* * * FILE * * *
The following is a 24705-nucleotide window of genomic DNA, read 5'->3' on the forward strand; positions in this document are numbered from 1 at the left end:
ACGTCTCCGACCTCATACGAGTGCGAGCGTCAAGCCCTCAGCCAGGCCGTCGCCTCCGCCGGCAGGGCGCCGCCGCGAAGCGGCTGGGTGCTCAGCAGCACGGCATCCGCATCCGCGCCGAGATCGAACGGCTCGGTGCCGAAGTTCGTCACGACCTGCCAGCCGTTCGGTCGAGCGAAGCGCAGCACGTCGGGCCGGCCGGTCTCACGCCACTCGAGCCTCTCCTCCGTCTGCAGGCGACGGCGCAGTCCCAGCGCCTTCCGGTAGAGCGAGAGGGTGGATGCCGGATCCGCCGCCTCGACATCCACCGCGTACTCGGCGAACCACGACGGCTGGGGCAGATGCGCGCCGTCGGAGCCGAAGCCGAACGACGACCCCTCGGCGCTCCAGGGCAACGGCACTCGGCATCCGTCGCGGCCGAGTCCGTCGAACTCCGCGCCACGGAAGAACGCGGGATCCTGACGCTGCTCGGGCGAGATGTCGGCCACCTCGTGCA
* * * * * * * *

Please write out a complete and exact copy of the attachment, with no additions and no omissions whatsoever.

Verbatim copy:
The following is a 24705-nucleotide window of genomic DNA, read 5'->3' on the forward strand; positions in this document are numbered from 1 at the left end:
ACGTCTCCGACCTCATACGAGTGCGAGCGTCAAGCCCTCAGCCAGGCCGTCGCCTCCGCCGGCAGGGCGCCGCCGCGAAGCGGCTGGGTGCTCAGCAGCACGGCATCCGCATCCGCGCCGAGATCGAACGGCTCGGTGCCGAAGTTCGTCACGACCTGCCAGCCGTTCGGTCGAGCGAAGCGCAGCACGTCGGGCCGGCCGGTCTCACGCCACTCGAGCCTCTCCTCCGTCTGCAGGCGACGGCGCAGTCCCAGCGCCTTCCGGTAGAGCGAGAGGGTGGATGCCGGATCCGCCGCCTCGACATCCACCGCGTACTCGGCGAACCACGACGGCTGGGGCAGATGCGCGCCGTCGGAGCCGAAGCCGAACGACGACCCCTCGGCGCTCCAGGGCAACGGCACTCGGCATCCGTCGCGGCCGAGTCCGTCGAACTCCGCGCCACGGAAGAACGCGGGATCCTGACGCTGCTCGGGCGAGATGTCGGCCACCTCGTGCA